Germaine Greer: having her speak at Cardiff University was the right thing to do

The eminent scholar’s views are controversial, says v-c Colin Riordan, but providing a forum for debate is core to universities’ mission

December 3, 2015
Germaine Greer illustration, by Matthew Brazier
Source: Matthew Brazier

You wouldn’t imagine that a professor’s being scheduled to give a lecture at a university would be headline news, but our invitation to feminist writer Germaine Greer to speak on the subject of “Women and Power: The Lessons of the 20th Century” rapidly attracted worldwide media attention in October.

The Hadyn Ellis Distinguished Lecture Series, established in memory of our former deputy vice-chancellor, is an annual highlight in Cardiff University’s events calendar. Previous speakers have included Mary Robinson, the former president of the Republic of Ireland, Shami Chakrabarti, the director of Liberty, and Sir David Attenborough, the broadcaster and naturalist. All these events proceeded without untoward incident.

But the announcement of this year’s speaker drew a swift reaction from our students’ union’s women’s officer. A petition was set up calling for the invitation to Professor Greer – who is professor emeritus of English literature and comparative studies at the University of Warwick – to be withdrawn because she has expressed the view that someone born biologically male cannot become a woman through having surgery.

Let me say immediately that while I have great respect for Professor Greer and her achievements, I do not agree with her views on this matter. I believe it is everybody’s right to determine their own identity – including their gender identity – and that the choices we make should be respected by others. Gender identity cannot be reduced to a matter of physicality, and is not purely or even necessarily constructed on the basis of biological attributes. I absolutely accept that some people feel that the body they were born into does not correspond to their sense of their own gender. Some resent being “misgendered”, and some people do not wish to be identified in a gender-binary manner at all.

I am not alone in these views: Cardiff University has a proud and burgeoning LGBT+ community and supports any student or member of staff who identifies as transgender. Indeed, on the evening of 20 November, the Transgender Pride flag was projected on to our Main Building to mark Transgender Day of Remembrance, as a sign of our solidarity.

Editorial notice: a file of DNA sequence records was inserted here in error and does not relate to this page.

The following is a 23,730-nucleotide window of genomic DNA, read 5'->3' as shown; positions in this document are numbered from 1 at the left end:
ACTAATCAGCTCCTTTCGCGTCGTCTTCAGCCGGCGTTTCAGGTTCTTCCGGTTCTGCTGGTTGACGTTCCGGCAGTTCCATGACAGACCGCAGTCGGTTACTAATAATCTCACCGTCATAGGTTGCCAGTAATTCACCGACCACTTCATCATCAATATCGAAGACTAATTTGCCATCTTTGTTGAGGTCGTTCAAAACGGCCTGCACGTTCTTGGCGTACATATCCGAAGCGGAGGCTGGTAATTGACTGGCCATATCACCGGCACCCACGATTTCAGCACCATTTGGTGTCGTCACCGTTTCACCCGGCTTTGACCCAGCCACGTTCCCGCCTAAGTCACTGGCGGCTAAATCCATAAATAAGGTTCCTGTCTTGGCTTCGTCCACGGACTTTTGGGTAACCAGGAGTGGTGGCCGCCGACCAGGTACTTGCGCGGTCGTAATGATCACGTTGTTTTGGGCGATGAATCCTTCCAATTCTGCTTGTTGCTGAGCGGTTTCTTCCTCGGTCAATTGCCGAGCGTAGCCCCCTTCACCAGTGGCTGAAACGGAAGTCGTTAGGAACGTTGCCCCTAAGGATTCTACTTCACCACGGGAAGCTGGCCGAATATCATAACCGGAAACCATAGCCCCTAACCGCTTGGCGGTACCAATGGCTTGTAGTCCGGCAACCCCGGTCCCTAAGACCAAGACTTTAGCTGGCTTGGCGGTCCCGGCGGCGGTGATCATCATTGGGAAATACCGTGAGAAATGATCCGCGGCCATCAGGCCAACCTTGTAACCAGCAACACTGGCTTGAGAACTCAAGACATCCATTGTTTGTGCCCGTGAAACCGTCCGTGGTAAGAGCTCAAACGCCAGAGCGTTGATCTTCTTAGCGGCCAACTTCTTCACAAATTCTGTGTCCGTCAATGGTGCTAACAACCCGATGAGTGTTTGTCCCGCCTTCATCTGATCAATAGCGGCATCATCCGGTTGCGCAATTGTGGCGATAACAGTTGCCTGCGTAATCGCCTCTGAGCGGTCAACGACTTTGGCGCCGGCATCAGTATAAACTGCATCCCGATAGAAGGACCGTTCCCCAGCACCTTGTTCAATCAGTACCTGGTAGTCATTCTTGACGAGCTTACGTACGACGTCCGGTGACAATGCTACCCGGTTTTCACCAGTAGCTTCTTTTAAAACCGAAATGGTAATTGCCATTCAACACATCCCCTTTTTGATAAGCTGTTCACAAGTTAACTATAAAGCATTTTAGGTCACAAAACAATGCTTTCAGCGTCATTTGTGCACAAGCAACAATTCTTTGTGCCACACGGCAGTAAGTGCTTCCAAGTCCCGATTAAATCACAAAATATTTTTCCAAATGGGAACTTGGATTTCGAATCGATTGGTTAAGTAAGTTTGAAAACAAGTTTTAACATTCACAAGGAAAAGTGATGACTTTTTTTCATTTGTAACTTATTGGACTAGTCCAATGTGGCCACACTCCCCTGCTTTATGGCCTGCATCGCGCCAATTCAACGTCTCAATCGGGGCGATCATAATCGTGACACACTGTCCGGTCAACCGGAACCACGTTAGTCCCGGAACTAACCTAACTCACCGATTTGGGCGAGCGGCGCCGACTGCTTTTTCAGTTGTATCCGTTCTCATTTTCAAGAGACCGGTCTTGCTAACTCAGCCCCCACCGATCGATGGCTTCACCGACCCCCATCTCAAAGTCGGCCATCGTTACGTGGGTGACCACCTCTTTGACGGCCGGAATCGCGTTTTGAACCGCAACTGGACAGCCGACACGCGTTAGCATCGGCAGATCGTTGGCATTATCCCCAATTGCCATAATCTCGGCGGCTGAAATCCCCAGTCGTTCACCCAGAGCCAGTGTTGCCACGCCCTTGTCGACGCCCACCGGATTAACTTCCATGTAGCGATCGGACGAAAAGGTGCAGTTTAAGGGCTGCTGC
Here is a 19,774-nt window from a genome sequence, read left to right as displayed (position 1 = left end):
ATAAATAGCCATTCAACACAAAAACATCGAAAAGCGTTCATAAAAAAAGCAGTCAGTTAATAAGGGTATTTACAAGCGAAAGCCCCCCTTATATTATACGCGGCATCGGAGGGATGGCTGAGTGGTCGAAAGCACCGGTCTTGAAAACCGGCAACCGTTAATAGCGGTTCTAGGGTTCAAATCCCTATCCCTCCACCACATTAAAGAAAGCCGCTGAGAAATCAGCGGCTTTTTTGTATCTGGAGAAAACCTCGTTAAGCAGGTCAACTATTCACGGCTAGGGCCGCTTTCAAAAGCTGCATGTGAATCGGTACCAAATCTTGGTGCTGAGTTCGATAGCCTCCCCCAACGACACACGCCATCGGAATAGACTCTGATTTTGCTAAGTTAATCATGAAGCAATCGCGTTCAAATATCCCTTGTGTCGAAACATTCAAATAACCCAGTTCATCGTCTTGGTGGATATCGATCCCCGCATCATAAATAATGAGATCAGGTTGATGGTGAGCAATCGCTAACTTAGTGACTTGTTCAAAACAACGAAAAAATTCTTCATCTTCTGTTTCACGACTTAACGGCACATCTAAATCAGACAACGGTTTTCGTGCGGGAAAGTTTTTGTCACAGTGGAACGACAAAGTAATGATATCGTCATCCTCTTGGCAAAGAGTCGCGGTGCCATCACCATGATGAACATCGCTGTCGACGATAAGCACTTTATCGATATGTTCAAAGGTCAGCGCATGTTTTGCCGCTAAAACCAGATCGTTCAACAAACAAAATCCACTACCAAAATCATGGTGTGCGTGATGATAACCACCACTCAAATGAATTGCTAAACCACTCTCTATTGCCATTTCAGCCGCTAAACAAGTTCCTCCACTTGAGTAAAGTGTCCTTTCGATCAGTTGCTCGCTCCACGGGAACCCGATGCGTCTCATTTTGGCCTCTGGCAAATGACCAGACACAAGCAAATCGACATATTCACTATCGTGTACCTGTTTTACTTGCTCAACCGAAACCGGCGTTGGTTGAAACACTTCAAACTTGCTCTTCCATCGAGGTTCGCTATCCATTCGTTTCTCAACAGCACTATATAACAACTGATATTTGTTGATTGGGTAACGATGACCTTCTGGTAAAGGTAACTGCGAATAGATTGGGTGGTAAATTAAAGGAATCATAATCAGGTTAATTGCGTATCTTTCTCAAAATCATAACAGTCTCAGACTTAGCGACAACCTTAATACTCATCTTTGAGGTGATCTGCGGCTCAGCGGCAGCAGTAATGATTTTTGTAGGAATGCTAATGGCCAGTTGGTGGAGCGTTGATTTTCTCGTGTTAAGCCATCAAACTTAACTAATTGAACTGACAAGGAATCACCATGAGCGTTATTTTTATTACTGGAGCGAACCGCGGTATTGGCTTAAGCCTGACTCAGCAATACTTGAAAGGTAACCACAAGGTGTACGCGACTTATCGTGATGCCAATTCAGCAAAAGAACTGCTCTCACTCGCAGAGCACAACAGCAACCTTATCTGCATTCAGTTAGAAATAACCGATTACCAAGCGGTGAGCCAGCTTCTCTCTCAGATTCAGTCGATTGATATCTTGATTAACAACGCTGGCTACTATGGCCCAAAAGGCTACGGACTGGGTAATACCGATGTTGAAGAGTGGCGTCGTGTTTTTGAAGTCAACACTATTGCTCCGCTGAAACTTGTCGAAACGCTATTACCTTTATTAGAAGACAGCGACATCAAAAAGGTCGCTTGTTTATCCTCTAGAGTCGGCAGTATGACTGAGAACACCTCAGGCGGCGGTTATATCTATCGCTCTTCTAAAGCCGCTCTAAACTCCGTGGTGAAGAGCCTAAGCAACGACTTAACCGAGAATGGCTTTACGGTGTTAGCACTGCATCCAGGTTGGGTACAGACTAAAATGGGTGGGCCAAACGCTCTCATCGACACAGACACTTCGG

Nevertheless, I did not accept the premise of the petition, which was that we should withdraw an invitation issued to a distinguished and exceptional speaker on the grounds that opinions she has publicly voiced on matters other than those covered by the intended lecture are offensive to others. This was a very different case from the students’ union’s decision the previous year to cancel the booking of a comedian, Dapper Laughs, whom many students regarded as sexist, on the basis of a petition that gathered substantial public support. The students’ union is under no moral obligation to provide a venue for a comedian of any stripe if it does not wish to do so. Universities, on the other hand, are meant to be places where students, academics and the interested public can freely exchange views. Furthermore, universities are under a positive and proactive legal duty to do all that is reasonably practicable to ensure that freedom of speech is secured. The right course of action on this occasion was not to cancel the event, but to take the opportunity to join the public debate and make the opposing case.

This is exactly what happened on 18 November. Despite suggestions in the media to the contrary, the event was never cancelled. We worked with our own security team and South Wales Police to ensure that a peaceful protest could take place outside, but that Professor Greer could speak freely inside. A small group of protesters made their views known, acting at all times with dignity and within the law. Professor Greer spoke on her planned topic and was then challenged on her views on transgender issues in the question and answer session. She put forward views that were provocative, and expressed them in a provocative manner, but in ways that did not put her in breach of the Public Order Act or the university in breach of the Equality Act. She also spoke about the suffragette movement, equal pay and abortion, again frequently in ways that challenged her audience.

For all the storm around the event, I stand by the decision to hold it, and to balance this with firm and constant expressions of support for our transgender community. I want to be clear that the argument that inviting Professor Greer to speak at a Cardiff event amounts to an endorsement of all the views she holds on all matters does not stand up to a moment’s scrutiny. The signers of petitions on both sides of this argument (which were about equally balanced) are entitled to their views, just as I am entitled to mine, and Professor Greer is entitled to hers.

My preference is for debates to be conducted with courtesy and respect, but so long as all concerned remain within the law, we should be prepared to listen to each other without any necessary implication of agreement or endorsement. That is the nature of debate, and is a fundamental principle of university life.

Colin Riordan is vice-chancellor of Cardiff University.

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